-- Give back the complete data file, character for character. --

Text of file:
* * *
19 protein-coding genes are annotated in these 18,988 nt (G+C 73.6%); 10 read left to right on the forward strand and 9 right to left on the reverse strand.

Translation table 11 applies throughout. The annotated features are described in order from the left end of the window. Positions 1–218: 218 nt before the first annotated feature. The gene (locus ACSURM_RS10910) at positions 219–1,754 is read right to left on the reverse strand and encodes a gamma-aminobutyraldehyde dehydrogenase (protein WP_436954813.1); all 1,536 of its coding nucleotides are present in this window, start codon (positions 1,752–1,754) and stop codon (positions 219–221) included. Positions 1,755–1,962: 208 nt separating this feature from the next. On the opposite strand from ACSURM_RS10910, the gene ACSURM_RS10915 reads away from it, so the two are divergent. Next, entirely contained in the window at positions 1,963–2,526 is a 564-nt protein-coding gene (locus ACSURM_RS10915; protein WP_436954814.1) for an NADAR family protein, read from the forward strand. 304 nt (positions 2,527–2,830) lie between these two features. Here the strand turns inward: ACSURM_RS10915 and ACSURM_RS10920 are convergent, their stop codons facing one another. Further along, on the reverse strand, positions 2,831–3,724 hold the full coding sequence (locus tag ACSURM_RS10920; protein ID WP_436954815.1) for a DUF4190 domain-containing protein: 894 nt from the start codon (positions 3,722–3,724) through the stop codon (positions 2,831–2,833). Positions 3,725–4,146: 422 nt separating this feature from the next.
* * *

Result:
19 protein-coding genes are annotated in these 18,988 nt (G+C 73.6%); 10 read left to right on the forward strand and 9 right to left on the reverse strand.

Translation table 11 applies throughout. The annotated features are described in order from the left end of the window. Positions 1–218: 218 nt before the first annotated feature. The gene (locus ACSURM_RS10910) at positions 219–1,754 is read right to left on the reverse strand and encodes a gamma-aminobutyraldehyde dehydrogenase (protein WP_436954813.1); all 1,536 of its coding nucleotides are present in this window, start codon (positions 1,752–1,754) and stop codon (positions 219–221) included. Positions 1,755–1,962: 208 nt separating this feature from the next. On the opposite strand from ACSURM_RS10910, the gene ACSURM_RS10915 reads away from it, so the two are divergent. Next, entirely contained in the window at positions 1,963–2,526 is a 564-nt protein-coding gene (locus ACSURM_RS10915; protein WP_436954814.1) for an NADAR family protein, read from the forward strand. 304 nt (positions 2,527–2,830) lie between these two features. Here the strand turns inward: ACSURM_RS10915 and ACSURM_RS10920 are convergent, their stop codons facing one another. Further along, on the reverse strand, positions 2,831–3,724 hold the full coding sequence (locus tag ACSURM_RS10920; protein ID WP_436954815.1) for a DUF4190 domain-containing protein: 894 nt from the start codon (positions 3,722–3,724) through the stop codon (positions 2,831–2,833). Positions 3,725–4,146: 422 nt separating this feature from the next.